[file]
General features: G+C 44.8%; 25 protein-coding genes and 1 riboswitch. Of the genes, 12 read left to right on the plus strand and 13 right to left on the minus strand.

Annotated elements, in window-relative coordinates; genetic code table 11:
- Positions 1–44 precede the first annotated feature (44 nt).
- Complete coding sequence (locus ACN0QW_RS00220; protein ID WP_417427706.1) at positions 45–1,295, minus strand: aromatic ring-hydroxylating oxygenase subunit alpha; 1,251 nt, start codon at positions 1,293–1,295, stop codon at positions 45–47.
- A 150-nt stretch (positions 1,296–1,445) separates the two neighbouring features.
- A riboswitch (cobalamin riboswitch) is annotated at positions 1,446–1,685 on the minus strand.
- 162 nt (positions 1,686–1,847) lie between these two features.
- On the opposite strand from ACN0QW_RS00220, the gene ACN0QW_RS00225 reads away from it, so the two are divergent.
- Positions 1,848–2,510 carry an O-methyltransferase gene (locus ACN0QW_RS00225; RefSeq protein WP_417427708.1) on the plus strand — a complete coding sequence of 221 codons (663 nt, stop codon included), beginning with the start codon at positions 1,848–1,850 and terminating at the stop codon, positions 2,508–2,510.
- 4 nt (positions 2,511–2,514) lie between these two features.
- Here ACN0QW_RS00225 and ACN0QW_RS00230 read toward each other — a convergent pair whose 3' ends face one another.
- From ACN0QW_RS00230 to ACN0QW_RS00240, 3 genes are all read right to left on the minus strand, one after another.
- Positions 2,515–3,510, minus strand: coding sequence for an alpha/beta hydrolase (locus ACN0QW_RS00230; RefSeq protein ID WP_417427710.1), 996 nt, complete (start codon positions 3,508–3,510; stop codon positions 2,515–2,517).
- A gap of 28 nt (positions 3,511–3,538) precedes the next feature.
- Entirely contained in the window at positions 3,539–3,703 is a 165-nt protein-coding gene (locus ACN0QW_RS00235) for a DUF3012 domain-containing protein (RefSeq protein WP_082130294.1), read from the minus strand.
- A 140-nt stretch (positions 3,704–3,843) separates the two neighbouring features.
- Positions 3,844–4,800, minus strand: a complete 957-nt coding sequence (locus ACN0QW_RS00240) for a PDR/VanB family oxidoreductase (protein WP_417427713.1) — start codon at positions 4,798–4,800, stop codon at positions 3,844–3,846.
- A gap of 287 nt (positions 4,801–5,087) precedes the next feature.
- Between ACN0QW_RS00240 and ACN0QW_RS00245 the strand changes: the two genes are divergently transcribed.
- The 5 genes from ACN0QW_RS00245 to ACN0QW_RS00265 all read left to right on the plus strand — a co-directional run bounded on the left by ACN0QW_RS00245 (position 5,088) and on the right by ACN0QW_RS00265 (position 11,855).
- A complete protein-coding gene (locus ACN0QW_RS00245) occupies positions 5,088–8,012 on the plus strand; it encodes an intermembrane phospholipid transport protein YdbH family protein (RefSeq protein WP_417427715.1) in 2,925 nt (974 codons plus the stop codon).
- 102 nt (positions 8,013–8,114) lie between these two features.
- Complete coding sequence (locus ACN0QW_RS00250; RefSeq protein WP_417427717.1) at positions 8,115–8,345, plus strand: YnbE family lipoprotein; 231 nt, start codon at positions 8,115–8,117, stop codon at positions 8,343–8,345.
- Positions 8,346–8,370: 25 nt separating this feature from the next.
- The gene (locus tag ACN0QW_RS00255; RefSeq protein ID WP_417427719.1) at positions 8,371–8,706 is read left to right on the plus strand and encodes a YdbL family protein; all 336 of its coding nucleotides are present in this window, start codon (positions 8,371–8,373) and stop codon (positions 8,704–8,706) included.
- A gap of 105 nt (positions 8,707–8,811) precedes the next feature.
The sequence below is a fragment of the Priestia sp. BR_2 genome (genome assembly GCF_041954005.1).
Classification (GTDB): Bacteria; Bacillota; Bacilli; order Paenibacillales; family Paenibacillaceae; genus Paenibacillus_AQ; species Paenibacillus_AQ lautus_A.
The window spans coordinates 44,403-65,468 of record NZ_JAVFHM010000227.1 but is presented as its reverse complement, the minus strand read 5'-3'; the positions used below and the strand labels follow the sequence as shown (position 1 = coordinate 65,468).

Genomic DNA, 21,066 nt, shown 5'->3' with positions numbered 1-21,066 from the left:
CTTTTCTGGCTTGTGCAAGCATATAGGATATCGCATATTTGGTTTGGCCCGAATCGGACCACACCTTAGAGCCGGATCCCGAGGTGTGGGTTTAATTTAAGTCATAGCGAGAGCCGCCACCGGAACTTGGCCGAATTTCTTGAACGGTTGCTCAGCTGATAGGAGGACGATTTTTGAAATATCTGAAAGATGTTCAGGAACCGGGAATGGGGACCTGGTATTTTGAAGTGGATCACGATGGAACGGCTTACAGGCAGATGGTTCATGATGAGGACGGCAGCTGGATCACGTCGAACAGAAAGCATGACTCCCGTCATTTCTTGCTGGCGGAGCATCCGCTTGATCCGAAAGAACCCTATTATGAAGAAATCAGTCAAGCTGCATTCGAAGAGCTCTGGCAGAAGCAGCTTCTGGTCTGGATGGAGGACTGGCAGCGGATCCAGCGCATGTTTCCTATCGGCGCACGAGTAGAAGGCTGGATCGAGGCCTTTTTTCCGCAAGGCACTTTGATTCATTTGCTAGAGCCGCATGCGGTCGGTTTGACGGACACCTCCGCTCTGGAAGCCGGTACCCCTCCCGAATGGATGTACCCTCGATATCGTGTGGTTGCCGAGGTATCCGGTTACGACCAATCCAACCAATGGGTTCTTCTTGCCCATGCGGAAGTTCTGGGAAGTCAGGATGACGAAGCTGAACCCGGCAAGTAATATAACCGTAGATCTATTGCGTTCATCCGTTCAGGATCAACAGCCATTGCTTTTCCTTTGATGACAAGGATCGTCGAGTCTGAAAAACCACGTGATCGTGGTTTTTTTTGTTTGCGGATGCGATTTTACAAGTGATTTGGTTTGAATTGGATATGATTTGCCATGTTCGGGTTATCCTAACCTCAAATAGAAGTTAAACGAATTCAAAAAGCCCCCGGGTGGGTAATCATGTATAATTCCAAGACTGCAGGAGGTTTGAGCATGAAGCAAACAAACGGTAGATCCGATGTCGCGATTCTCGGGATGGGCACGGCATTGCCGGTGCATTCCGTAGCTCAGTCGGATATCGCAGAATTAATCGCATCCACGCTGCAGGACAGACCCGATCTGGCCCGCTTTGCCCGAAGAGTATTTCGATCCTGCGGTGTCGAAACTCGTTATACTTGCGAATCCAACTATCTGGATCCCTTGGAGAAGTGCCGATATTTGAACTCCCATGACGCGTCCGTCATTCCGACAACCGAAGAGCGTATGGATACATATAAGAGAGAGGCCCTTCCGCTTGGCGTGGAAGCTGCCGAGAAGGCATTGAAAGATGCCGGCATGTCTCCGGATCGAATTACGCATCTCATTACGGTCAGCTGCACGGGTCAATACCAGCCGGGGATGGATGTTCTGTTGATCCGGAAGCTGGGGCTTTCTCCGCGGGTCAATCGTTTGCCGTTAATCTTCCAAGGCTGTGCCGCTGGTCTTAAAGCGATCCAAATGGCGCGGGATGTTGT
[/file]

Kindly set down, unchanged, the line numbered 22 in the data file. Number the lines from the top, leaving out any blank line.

- 102 nt (positions 8,013–8,114) lie between these two features.